Our house had a cottonwood tree in the backyard. In the excruciating Texas summer, it bloomed, and cotton flew around the house like summer snow. It caked over the window screens and blocked the wind from coming into the house.
Some of our neighbors had water cooler fans that blew out a cool mist. It made the whole house feel like a swamp and made everyone feel like they were trying to breathe underwater. I hated those fans and was grateful we couldn’t afford one.
We were poor, but not in the ways that mattered. No one went hungry. No one was homeless. There were no drugs. No gangs and no neighborhood blight. The front door to our house was never locked. And everybody owned the home they lived in. My parents purchased our home in the 1950s, and it was a significant accomplishment for them.
When I enrolled in elementary school, all of my teachers were Black, and they preached excellence like a well-rehearsed Sunday sermon. By the time I began middle school, I was a track star in sixth grade, held the first chair in the band, and was among the top five grade earners.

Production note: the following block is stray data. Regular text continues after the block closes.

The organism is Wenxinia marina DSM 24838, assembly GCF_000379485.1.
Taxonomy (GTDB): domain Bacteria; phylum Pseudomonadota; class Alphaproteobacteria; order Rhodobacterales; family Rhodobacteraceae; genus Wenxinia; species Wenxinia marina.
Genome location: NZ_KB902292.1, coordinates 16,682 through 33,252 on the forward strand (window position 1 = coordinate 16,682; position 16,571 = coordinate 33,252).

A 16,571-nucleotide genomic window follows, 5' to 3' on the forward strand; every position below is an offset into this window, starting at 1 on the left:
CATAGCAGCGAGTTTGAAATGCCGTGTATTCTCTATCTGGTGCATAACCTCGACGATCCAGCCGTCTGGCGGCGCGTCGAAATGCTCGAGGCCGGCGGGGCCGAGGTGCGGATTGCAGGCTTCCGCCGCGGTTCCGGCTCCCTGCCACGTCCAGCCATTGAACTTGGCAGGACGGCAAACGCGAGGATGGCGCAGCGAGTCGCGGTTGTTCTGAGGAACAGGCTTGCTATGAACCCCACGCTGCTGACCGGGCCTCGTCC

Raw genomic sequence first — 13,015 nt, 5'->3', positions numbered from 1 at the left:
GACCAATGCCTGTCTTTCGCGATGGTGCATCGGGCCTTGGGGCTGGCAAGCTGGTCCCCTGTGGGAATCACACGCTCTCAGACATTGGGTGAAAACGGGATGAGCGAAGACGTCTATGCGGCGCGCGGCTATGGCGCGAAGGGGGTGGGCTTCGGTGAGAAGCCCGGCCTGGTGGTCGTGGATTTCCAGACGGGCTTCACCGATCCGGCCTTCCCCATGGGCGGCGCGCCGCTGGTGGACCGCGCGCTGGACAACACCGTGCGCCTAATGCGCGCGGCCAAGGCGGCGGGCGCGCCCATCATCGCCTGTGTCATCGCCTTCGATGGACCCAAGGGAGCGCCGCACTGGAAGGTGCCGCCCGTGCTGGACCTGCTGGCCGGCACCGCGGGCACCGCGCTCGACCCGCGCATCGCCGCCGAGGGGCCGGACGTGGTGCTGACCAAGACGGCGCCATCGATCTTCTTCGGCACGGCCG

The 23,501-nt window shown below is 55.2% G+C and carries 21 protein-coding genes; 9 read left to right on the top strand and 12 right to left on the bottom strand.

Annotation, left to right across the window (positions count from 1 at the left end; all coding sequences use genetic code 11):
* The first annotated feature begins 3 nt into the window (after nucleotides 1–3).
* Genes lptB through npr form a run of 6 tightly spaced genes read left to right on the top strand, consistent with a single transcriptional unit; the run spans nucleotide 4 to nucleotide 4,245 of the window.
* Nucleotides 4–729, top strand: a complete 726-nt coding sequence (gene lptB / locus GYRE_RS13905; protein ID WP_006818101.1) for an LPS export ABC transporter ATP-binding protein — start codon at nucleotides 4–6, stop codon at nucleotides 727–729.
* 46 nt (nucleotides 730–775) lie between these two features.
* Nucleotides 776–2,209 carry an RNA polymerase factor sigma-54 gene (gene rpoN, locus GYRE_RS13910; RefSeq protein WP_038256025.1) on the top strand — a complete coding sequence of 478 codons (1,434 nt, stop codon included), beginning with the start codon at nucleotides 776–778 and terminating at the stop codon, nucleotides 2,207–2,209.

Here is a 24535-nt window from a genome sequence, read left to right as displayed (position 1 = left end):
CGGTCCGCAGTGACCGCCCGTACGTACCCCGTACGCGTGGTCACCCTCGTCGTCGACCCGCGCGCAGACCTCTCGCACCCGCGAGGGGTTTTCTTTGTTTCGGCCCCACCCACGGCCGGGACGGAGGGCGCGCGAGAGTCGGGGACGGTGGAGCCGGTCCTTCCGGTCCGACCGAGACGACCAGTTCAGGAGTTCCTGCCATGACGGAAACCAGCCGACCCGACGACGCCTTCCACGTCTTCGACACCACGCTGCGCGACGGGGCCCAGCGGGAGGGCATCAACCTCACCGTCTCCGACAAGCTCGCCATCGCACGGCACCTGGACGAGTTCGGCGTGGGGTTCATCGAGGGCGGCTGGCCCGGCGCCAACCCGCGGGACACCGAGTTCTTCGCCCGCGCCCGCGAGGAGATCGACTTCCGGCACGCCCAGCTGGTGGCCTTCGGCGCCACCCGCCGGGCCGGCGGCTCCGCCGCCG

But all of that changed in 1974 when I was in seventh grade. As part of the mandate issued by the U.S. Supreme Court in the landmark case, Brown v. Board of Education of Topeka, Kansas, my classmates and I were among the first group of Dallas students to take part in a new busing program.
On May 17, 1954, the Brown case signified a cultural reconstruction project of enormous proportions for our country. It successfully ended legal segregation in education and laid the groundwork to dismantle segregation in all sorts of other areas, including housing, transportation, voting, employment, and public accommodations.
It is viewed as the most significant case of race in America’s history. The ruling was marred, however, by violent confrontations delaying its implementation in some parts of the country for more than 20 years. But when the Brown command finally etched itself upon the country, the social stuff of that imprinting behaved in ways other than intended.